Yes you heard that right. World cycling chief Brian Cookson is concerned of hooliganism on the route and warned that past winner Chris Froome was the target of nasty insults. Cookson believes this mainly has to do with the recent issues with their tougher doping tests. As Cookson states, “I am worried about the beginnings of an element of hooliganism coming towards our sport which we have largely been able to avoid in recent years.” Let’s hope hooliganism doesn’t spread to this, because who knows what could be next.
“Everyone now understands; if this mayhem created by the fans is not ended then it is going to be the end of football in our country.” The words of amP Russian newspaper, Sport Express, hooliganism has become a major issue in society today. If things don’t start looking up for football in certain countries, there will be an end to it. Fans are becoming more violent and disruptive than ever before and this will not stop. There needs to be ways to stop this and the only way this may happen is to suspend football games or cancel games altogether.
Hooliganism is a dying problem in English football. Yet the culture of hooliganism continues to resonate. Films, TV series, books and fashion: What was called “The English Disease” in the 1980s has developed into a cultural industry. (Brewin, 2015).
Football violence has always been around. Like most games fans are very passionate about their teams and how well their teams do. Of all sports football still remains the most tribalistc. The article below lists the 10 worst football riots to date.
The link below is an example of a mass street brawl between Ukraine football hooligans.
Believe it or not hooliganism has a positive side-effect. For many soccer clubs hooliganism creates a troubled crowd, but it may be possible that this helps clubs win games. When we take a look at this positive possibility be understand that this effect would only make sense for the home team during a game. At home games fans are excited and cheering for their team. This generates social pressure on players and officials through intimidation which creates a positive side-effect for the home team.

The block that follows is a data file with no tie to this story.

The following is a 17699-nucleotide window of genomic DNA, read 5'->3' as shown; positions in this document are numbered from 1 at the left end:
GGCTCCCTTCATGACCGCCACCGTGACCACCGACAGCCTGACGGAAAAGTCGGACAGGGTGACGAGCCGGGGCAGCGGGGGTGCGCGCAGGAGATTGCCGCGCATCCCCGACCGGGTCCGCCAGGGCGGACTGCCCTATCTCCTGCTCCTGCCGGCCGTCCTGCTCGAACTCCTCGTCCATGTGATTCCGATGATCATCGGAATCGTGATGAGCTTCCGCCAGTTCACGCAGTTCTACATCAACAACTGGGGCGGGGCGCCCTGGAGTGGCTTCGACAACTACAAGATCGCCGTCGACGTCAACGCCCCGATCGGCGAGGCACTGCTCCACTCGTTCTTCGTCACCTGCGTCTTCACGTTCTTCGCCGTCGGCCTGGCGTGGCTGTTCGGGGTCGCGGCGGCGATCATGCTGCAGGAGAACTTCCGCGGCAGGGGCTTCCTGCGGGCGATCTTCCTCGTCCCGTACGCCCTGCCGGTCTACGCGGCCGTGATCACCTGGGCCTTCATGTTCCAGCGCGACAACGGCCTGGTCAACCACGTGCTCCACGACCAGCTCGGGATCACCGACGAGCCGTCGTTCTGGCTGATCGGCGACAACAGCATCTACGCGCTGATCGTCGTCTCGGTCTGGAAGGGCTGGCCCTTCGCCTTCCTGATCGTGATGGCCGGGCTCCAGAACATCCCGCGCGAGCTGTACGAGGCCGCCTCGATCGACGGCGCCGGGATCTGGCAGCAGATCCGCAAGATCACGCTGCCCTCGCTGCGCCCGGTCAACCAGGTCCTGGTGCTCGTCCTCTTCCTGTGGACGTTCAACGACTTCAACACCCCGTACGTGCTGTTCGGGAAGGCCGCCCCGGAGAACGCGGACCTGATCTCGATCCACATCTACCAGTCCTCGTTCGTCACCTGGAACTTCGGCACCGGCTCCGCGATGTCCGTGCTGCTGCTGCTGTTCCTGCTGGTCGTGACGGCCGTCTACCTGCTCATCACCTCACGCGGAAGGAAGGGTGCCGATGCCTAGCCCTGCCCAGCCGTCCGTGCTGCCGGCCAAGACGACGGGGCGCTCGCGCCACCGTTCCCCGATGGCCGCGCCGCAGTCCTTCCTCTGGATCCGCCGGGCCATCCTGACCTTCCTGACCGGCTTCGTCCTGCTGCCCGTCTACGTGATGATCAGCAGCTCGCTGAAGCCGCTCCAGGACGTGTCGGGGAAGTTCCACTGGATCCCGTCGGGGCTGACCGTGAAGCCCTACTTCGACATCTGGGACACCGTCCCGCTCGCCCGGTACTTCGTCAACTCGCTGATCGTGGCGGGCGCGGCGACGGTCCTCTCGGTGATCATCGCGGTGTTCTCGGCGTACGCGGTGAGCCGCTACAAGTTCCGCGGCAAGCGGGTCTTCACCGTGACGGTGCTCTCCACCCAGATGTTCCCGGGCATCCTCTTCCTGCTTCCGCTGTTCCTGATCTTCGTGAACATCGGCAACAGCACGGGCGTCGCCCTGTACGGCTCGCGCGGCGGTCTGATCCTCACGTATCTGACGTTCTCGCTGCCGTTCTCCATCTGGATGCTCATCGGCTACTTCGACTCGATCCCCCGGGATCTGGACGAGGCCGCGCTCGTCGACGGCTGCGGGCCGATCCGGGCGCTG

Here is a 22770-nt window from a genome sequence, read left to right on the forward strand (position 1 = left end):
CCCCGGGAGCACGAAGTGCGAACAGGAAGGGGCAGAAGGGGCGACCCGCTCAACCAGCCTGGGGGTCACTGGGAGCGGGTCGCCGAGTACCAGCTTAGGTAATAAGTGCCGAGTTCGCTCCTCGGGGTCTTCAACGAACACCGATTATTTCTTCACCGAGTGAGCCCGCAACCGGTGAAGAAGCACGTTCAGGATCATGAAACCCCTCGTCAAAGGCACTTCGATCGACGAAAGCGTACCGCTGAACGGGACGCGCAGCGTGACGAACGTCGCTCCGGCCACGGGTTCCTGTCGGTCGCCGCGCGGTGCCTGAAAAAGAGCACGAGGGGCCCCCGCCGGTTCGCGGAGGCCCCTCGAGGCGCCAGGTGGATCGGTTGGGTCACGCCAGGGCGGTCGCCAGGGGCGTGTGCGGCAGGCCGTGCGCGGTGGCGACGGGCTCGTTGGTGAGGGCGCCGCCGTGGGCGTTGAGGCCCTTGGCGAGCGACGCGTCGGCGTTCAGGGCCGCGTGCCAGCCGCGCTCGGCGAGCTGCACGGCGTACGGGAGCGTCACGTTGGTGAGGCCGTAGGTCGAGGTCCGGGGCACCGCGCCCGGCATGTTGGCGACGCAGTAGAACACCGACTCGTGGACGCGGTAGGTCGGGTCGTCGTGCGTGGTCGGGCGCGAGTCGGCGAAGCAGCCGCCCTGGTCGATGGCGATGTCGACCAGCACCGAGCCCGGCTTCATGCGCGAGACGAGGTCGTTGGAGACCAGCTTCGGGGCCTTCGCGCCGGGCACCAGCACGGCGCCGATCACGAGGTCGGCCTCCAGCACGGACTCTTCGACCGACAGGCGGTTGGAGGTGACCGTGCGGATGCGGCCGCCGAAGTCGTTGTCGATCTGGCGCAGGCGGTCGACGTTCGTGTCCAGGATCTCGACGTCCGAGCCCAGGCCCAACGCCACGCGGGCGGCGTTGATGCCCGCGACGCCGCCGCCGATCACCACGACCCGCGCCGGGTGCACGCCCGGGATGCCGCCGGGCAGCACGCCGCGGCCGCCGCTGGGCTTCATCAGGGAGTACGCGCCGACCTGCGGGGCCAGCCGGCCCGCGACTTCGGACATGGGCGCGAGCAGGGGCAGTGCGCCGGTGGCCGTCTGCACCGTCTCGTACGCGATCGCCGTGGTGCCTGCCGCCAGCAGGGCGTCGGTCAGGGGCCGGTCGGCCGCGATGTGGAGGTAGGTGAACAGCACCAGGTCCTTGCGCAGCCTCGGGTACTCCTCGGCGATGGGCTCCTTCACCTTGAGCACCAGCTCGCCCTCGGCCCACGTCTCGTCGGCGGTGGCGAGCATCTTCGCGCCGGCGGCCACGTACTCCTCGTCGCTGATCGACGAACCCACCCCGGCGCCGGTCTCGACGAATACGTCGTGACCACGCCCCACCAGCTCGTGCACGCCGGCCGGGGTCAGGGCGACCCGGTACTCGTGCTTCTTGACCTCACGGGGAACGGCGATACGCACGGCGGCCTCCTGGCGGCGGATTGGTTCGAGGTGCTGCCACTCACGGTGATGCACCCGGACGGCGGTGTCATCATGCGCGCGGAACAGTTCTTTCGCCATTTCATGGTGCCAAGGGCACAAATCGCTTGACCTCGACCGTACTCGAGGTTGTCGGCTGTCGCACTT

Passionate fans help to make football the unique sport it is. The support of the faithful, unlike many sports, does not stop once the final whistle blows; it is something lived and professed throughout one’s life, showing a commitment that at times borders on the obsessive. (Edwards, 2013). The article below lists the ten most dangerous fan bases around the world.
The first modern hooligan groups were from a religious sectarianism in Scotland, the Rangers (Protestant unionists) and Celtic (Irish Catholic). Since the late 1960s, hooliganism became much more common from English fans especially when English supporters are avid viewers and travel with their team.
America or Europe? Who has the bigger hooliganism problem?
Europe has had its issue with hooliganism, especially in the continent’s most popular sport – football (or American soccer). Many of the examples in this blog, Europe has some rowdy fans. But how is America doing in regards to hooliganism? Are we going to become what the European soccer scene has become?
We have had incidents such as the Virginia Tech football massacre, the Los Angeles Clippers owner’s slurs, along with the others listed in the article.
How can America clean up this problem? What lessons can we learn from Europe to help amend and avoid situations of hooliganism in the future?